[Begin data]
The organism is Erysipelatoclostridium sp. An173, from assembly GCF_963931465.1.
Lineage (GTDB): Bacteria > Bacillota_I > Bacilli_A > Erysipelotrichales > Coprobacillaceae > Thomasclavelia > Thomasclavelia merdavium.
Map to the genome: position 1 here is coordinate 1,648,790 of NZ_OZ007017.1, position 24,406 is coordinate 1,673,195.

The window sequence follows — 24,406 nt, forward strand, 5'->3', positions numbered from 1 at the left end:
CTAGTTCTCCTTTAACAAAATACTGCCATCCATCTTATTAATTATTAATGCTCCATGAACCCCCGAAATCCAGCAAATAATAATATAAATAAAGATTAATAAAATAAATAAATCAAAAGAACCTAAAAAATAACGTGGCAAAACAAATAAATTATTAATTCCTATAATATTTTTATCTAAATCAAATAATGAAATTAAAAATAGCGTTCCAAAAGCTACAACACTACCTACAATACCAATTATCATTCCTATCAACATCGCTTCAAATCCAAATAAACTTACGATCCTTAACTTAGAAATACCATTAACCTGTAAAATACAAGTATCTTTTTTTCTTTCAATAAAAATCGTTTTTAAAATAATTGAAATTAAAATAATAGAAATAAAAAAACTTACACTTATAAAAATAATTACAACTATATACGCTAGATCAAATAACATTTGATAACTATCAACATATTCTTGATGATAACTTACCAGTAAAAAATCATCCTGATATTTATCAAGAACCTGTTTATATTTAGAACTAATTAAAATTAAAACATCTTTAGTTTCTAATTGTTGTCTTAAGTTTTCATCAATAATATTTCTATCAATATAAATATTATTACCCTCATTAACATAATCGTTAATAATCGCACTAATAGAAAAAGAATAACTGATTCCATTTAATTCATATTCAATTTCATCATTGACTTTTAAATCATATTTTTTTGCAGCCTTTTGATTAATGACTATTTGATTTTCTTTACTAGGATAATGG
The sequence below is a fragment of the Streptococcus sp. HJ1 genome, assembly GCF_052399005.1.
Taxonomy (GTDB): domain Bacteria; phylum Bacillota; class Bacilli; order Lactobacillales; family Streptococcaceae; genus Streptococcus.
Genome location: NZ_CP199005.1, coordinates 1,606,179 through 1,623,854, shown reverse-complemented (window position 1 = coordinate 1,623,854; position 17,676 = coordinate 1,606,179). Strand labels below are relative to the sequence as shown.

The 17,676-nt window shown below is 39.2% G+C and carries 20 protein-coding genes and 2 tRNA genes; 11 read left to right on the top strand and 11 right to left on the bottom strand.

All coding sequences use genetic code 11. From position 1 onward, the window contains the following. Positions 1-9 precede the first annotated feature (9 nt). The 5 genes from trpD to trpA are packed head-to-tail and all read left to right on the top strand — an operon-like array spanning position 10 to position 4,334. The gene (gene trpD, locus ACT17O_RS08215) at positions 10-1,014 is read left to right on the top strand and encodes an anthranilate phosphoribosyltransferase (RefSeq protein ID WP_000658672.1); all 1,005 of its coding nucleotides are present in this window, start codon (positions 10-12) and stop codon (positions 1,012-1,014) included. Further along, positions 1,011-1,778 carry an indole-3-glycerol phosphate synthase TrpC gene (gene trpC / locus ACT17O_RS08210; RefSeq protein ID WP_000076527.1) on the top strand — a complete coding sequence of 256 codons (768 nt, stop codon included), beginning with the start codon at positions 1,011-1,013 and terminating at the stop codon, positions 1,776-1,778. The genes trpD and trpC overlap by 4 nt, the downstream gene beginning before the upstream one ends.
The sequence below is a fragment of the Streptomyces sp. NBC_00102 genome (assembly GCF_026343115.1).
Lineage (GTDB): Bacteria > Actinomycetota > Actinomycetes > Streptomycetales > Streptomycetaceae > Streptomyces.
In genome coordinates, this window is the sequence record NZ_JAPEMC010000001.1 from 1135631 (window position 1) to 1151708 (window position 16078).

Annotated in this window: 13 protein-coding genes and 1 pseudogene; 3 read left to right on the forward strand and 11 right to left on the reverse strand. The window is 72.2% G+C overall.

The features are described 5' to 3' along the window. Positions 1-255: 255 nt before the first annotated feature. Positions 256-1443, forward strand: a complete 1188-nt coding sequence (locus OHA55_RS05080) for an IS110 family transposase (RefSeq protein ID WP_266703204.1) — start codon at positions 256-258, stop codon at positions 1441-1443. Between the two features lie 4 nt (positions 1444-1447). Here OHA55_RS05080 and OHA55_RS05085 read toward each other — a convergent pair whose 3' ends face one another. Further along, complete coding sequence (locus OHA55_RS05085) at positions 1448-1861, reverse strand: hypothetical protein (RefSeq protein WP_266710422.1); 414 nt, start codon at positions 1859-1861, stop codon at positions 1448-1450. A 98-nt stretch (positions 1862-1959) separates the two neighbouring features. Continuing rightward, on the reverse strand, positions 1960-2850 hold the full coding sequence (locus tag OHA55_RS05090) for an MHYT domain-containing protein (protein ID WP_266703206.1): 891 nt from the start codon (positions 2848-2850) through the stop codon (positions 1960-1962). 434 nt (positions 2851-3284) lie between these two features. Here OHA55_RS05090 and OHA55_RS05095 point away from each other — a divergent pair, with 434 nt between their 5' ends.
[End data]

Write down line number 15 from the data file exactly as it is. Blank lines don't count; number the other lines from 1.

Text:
The features are described 5' to 3' along the window. Positions 1-255: 255 nt before the first annotated feature. Positions 256-1443, forward strand: a complete 1188-nt coding sequence (locus OHA55_RS05080) for an IS110 family transposase (RefSeq protein ID WP_266703204.1) — start codon at positions 256-258, stop codon at positions 1441-1443. Between the two features lie 4 nt (positions 1444-1447). Here OHA55_RS05080 and OHA55_RS05085 read toward each other — a convergent pair whose 3' ends face one another. Further along, complete coding sequence (locus OHA55_RS05085) at positions 1448-1861, reverse strand: hypothetical protein (RefSeq protein WP_266710422.1); 414 nt, start codon at positions 1859-1861, stop codon at positions 1448-1450. A 98-nt stretch (positions 1862-1959) separates the two neighbouring features. Continuing rightward, on the reverse strand, positions 1960-2850 hold the full coding sequence (locus tag OHA55_RS05090) for an MHYT domain-containing protein (protein ID WP_266703206.1): 891 nt from the start codon (positions 2848-2850) through the stop codon (positions 1960-1962). 434 nt (positions 2851-3284) lie between these two features. Here OHA55_RS05090 and OHA55_RS05095 point away from each other — a divergent pair, with 434 nt between their 5' ends.